By 3pm we reached a tent called the Snowline Café, 3350m, where a local served hot meals and rented floor space. The spot was marked on my map as Laka Got (cave). We asked the proprietor about the location of the cave marked on my map. He shrugged and pointed vaguely off up the slope. We then asked about the location of the large Lahesh cave, 3500m that my map showed to be on the other side of the river, and somewhere below the Inderhar Pass, 4350m (our next day’s objective). Once again he shrugged, and stated that there was no taxi available to take us to the pass. Eli and I looked at each other and understood that perhaps the keeper of the tent in this remote location was a little strange. We smiled a lot and negotiated a meal-to-go instead of asking any more questions. Reluctantly the man agreed to the take-away terms and dished out two large helpings of rice and potatoes. Eli was prepared with one of those North American marvels called a Zip-lock bag. We paid for the meal and then set off down the steep slope towards the distant river. Along the way we collected firewood and struggled to find the confusing trail. Clearly the area was used for grazing sheep, goats, and cows, so there were many trails crossing the area. In time we made it down to the river and then turned up stream. At this stage the stream cut up two adjacent gullies below the snowy peaks to the north. We opted for the first since it was the closest.
The rest of the afternoon passed slowly as we scrambled over large river boulders or struggled to regain the altitude we had lost when descending to the river from the Snowline Cafe. As we got higher, and the stream narrowed and then became iced over, we realized that the Lahesh cave was not going to be easy to locate in all these high boulder fields. I did eventually find a small shelter under an overhang that we could use for the night, but it was exposed and open on three sides to the biting cold wind that was starting to pick up. I noted the location of the shelter and then returned to the edge of the gully where I had left Eli to discuss our options. While seated and contemplating our options we spotted a large herd of goats moving up the opposite slope. We waved to the shepherds and they signaled us to cross over to their slope. We then understood that we were on the wrong slope. We crossed over and met them a short time later and then followed them up to the base of the Lahesh cave, where we met two hard-core Swiss trekkers who were trekking with 25kg backpacks for a month.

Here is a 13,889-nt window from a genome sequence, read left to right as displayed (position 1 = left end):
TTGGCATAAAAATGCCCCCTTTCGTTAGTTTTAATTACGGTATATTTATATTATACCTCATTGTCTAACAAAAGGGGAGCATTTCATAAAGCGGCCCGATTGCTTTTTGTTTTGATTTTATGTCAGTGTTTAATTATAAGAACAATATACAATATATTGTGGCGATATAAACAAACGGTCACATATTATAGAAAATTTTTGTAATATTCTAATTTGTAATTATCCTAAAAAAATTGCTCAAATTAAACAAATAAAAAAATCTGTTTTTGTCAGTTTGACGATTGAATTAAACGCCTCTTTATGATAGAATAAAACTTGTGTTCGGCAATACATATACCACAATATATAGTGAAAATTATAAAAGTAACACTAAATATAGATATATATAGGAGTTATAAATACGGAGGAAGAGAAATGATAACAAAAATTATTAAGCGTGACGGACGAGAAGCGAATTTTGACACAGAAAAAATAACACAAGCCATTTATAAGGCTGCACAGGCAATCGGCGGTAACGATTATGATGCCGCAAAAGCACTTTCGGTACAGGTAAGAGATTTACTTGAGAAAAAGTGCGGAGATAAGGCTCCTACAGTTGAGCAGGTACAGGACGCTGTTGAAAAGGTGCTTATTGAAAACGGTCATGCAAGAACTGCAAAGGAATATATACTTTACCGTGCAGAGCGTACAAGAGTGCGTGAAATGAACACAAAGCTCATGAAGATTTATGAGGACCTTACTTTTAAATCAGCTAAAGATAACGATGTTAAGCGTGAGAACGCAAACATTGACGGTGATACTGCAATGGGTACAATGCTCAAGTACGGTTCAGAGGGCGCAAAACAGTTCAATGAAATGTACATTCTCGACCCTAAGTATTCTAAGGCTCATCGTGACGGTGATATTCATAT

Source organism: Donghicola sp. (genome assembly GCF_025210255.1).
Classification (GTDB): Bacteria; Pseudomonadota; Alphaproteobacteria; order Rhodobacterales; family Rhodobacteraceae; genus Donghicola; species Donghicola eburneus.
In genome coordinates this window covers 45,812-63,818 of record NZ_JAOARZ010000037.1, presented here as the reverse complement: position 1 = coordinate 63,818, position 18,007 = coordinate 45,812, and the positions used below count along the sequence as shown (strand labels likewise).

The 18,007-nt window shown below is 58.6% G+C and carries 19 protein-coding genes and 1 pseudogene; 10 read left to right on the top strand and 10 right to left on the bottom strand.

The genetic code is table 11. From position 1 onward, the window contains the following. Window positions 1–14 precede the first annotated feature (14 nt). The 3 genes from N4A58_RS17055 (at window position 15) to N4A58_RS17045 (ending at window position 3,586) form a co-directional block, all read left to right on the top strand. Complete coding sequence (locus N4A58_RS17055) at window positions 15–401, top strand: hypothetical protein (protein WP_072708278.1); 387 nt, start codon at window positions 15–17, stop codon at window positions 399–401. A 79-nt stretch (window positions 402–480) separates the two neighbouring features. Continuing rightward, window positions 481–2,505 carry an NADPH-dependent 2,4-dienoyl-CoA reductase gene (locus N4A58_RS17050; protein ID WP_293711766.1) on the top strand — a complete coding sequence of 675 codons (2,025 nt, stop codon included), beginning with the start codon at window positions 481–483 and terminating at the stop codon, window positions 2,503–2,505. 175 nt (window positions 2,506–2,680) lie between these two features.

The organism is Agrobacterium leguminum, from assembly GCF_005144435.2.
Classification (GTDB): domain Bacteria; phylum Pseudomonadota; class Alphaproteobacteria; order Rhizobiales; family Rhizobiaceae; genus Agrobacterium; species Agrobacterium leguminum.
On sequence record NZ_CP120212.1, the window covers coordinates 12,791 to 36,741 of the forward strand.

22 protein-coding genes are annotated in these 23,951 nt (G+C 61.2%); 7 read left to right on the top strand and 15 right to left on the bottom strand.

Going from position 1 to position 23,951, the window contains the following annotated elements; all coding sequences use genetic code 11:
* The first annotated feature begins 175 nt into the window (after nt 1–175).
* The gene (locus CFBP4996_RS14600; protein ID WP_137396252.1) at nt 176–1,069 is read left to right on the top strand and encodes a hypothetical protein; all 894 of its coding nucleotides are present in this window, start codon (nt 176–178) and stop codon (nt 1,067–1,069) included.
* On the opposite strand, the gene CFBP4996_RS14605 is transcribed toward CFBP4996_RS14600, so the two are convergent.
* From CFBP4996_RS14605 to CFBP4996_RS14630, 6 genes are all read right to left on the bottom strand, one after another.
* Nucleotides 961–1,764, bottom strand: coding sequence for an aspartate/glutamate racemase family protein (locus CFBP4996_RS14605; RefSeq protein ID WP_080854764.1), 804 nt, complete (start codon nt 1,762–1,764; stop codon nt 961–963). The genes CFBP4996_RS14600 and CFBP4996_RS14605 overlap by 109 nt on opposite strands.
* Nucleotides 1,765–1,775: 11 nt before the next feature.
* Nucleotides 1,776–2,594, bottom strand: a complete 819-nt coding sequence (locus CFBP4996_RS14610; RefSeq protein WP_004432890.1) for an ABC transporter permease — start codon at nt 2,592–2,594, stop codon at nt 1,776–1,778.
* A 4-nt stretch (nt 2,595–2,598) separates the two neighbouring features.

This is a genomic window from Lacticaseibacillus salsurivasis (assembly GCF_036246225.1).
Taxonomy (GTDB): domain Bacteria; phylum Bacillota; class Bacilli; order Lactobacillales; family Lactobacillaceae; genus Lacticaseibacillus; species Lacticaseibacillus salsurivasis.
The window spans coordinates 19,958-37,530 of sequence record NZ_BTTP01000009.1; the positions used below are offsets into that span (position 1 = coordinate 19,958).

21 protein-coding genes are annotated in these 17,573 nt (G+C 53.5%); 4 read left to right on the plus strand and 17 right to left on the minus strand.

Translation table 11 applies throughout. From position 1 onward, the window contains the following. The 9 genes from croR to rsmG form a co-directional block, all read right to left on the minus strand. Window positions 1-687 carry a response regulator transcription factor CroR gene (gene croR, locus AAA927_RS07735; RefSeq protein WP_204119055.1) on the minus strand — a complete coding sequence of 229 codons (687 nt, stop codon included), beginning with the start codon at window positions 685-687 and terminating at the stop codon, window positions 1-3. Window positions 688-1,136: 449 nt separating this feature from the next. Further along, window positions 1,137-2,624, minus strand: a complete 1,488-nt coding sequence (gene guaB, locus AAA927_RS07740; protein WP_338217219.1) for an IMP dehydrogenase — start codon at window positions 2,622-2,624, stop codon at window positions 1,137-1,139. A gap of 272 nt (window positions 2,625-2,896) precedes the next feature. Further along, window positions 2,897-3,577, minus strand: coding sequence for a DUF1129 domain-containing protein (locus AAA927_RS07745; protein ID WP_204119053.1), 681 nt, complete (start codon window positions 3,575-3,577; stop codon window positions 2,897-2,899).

We left the shepherd, who preferred to sleep out with the goats, and climbed up the jumbled boulders and into the “cave.” In actual fact the shelter was not a cave. It was a very large boulder (25m across) that was wedged up in a way that left a 1 m opening under it. Locals had encircled the gap with stones to create a semi-sheltered cave. The result was a damp area under a boulder that was partially sheltered from the wind. Eli and I joined the two Swiss trekkers under the boulder, spread out our gear, ate a dinner of rice and potatoes from the Snowline Café, and then built a small fire before turning in for a cold and damp night. The shepherds stayed out with their goats for the night, which was not surprising; given the way they had smelled when we had approached them.
Crossing the Pass, Day 2